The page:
Commerce Secretary Herbert Hoover presides over the signing of the Colorado River Compact, Bishop's Lodge, outside Santa Fe, New Mexico, November 1922.
Photo Credit: Courtesy of U.S. Department of Interior, Bureau of Reclamation.
Most of the water in Lakes Mead and Lakes Mohave originates hundreds of miles away. Knowing this can contribute to our understanding of how the water is and has been managed for more than a hundred years.
More than 40 million people depend on the water in the Colorado River. Seven states, two countries, 5.5 million acres of farmland, 22 Native American tribes and 11 national parks all share the water, making the Colorado River one of the most intensively managed watersheds in the country. Successfully managing such an important water source is a complicated endeavor that began more than a century ago.
The Colorado River basin is made up of parts of California, Arizona, Nevada, Utah, Wyoming, New Mexico, Colorado, and northern Mexico. During the early 1900’s, lower basin states were experiencing rapid development, resulting in growing demands for water. This progress threatened slower-developing northern states that were worried about their future rights to water. The threat was intensified by states such as Arizona and California requesting federal support for the construction of dams and other flood control structures to protect valuable croplands. The need for a water treaty between states was imminent and resulted in the unprecedented Colorado River Compact of 1922. This Compact endeavored to ensure everyone’s fair share of the river and would be the first in many treaties, agreements, laws and court decisions collectively known as the “law of the river.”
After more than a year of negotiations, the Compact ultimately divided the river water-use in half, allotting equal water rights to states in the upper and lower basins and reserving water for Mexico to be negotiated as part of a later treaty. At the time, negotiators believed that with equal division of the river, northern states could develop at their own pace without sacrificing water rights, while southern states could continue their rapid development with the security of what was assumed to be a sustainable water source. The two basins would negotiate individual state allotments based on a variety of factors including size, population and projections for the future.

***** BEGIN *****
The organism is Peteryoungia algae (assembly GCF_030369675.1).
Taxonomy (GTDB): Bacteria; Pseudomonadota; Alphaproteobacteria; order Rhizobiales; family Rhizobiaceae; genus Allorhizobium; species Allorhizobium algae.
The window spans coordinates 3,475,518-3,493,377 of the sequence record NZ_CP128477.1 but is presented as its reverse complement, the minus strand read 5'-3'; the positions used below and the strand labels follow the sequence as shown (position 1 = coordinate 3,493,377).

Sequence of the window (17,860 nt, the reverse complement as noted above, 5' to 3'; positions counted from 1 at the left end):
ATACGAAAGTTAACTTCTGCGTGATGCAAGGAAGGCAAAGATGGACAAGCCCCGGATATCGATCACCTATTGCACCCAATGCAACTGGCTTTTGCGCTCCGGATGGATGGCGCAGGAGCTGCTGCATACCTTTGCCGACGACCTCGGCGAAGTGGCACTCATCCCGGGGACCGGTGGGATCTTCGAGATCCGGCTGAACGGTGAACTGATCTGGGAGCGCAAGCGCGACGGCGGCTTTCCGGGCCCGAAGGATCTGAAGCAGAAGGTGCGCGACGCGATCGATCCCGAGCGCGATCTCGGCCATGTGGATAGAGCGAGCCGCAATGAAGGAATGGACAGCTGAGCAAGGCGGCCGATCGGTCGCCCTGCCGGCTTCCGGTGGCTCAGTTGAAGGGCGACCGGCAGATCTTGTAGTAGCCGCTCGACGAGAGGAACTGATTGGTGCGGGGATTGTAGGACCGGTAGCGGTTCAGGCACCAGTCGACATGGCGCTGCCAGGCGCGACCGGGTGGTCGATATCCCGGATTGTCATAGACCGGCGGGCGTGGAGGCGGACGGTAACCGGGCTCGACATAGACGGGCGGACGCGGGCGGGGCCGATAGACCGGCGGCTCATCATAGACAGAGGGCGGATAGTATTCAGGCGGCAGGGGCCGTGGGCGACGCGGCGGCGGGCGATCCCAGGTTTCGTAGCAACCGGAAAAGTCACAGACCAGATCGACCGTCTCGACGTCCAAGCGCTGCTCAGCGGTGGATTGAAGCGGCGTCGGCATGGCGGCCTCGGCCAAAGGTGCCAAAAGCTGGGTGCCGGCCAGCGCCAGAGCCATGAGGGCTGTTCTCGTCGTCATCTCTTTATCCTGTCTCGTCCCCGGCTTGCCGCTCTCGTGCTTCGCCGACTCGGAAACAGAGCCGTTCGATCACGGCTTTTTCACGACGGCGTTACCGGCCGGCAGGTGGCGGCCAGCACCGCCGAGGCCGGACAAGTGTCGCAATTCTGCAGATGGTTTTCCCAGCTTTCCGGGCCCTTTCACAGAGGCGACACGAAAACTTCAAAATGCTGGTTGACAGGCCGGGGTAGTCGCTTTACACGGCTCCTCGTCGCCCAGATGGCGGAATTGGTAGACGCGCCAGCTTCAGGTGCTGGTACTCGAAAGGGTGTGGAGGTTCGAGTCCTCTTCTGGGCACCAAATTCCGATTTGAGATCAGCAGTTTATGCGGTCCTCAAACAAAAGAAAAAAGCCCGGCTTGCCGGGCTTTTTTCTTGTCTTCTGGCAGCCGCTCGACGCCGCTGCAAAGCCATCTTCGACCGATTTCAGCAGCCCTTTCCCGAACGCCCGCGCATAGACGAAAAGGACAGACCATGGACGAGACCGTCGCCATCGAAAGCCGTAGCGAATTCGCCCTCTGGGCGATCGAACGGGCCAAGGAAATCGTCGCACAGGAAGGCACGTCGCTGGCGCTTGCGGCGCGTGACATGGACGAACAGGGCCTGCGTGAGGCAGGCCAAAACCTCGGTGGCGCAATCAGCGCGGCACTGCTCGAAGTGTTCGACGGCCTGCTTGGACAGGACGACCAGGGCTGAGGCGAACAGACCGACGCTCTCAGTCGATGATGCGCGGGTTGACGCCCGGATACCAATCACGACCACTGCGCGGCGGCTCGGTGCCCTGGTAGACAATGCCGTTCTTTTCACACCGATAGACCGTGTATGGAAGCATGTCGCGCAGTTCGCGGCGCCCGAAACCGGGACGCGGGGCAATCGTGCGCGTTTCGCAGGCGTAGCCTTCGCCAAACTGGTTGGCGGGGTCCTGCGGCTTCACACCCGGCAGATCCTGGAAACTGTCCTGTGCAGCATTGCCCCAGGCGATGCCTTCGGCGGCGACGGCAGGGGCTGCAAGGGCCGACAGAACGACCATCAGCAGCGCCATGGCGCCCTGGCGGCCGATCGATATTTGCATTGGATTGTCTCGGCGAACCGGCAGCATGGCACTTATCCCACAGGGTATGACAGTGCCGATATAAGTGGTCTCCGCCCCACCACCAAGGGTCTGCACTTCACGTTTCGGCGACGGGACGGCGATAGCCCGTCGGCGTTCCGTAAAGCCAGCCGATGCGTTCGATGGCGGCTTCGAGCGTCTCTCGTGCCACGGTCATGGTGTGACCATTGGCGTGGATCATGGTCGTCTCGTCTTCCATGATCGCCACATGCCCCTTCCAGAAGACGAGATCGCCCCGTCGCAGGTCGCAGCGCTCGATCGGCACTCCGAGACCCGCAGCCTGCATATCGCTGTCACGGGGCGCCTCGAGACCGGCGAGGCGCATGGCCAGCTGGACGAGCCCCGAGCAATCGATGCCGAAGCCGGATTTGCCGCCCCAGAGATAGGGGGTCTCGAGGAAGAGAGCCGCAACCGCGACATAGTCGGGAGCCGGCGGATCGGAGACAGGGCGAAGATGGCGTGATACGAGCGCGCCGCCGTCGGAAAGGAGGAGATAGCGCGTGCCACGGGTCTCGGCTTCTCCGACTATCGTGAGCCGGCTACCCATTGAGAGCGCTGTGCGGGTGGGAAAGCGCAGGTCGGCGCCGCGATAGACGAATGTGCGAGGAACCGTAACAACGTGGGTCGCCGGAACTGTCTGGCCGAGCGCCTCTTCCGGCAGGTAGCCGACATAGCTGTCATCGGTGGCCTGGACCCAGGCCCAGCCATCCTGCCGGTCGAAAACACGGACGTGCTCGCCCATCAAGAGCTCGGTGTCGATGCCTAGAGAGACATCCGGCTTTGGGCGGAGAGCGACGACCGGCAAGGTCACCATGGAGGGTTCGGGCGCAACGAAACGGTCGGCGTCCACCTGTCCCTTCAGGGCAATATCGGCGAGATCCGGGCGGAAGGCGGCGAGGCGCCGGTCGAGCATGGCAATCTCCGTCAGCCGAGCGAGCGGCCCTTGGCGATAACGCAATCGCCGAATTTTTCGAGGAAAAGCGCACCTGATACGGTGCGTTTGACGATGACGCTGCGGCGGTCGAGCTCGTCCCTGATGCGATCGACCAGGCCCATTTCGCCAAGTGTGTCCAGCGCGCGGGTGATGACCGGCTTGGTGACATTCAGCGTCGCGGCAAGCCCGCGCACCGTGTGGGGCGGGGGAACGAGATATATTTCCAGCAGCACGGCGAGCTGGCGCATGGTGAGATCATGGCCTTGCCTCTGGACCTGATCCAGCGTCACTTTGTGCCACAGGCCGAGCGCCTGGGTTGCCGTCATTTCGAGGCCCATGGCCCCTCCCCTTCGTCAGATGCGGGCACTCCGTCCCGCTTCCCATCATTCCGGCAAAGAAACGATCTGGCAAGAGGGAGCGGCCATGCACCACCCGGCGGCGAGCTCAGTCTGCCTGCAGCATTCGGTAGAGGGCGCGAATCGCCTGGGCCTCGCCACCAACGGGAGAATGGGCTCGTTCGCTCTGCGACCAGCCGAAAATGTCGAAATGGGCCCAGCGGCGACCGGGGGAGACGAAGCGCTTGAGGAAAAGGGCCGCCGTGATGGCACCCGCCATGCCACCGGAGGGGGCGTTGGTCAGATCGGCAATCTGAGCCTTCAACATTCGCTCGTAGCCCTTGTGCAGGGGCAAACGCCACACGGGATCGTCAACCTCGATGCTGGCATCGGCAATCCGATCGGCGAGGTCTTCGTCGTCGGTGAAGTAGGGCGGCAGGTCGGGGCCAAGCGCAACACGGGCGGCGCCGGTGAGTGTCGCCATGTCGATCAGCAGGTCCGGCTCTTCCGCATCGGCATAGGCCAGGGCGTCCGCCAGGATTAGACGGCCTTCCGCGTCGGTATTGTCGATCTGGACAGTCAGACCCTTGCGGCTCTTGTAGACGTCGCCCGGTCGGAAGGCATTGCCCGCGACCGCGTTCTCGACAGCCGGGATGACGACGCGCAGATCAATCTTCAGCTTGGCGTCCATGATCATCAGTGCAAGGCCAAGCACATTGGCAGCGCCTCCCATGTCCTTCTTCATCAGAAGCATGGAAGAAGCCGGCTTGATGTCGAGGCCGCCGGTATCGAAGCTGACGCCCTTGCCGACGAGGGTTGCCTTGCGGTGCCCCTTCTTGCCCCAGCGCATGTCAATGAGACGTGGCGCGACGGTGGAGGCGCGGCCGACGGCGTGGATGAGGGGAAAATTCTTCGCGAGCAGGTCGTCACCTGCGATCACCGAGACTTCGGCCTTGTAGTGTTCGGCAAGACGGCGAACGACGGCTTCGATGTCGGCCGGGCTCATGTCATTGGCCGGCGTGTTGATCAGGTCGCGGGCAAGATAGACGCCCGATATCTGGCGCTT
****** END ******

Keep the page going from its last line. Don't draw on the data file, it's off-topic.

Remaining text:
Colorado River Allocations
Upper Basin States
Lower Basin States
†The data used in 1922 to determine the amount of water available in the river is now known to be overestimated. The original data was based on two of the wettest decades in 500 years. Until recently, this overestimation was of no issue, since many states were not using their entire allotment. However, increasing population and more than a decade of drought have made this issue a real concern. Paleontological research which examines centuries of growth patterns in organisms in the Colorado River to indicate average annual river flow now indicates the average annual flow is closer to 12.5 million acre foot (maf) per year rather than the original estimation of 16.5 maf.
Data from Bureau of Reclamation
The original Colorado River Compact set the stage for dozens of future negotiations that continue today. The challenges that faced states in 1922 are certainly different than the challenges we are faced with now, but the goal is the same: supplying enough safe, clean, quality water to go around. Understanding the history of management on the Colorado River sheds light on the various perspectives involved.
- In 100 years, what has changed?
- What might the original negotiators do differently today?
- What would you do if faced with managing the River with today’s challenges of population and drought?
- What factors would you consider to make decisions?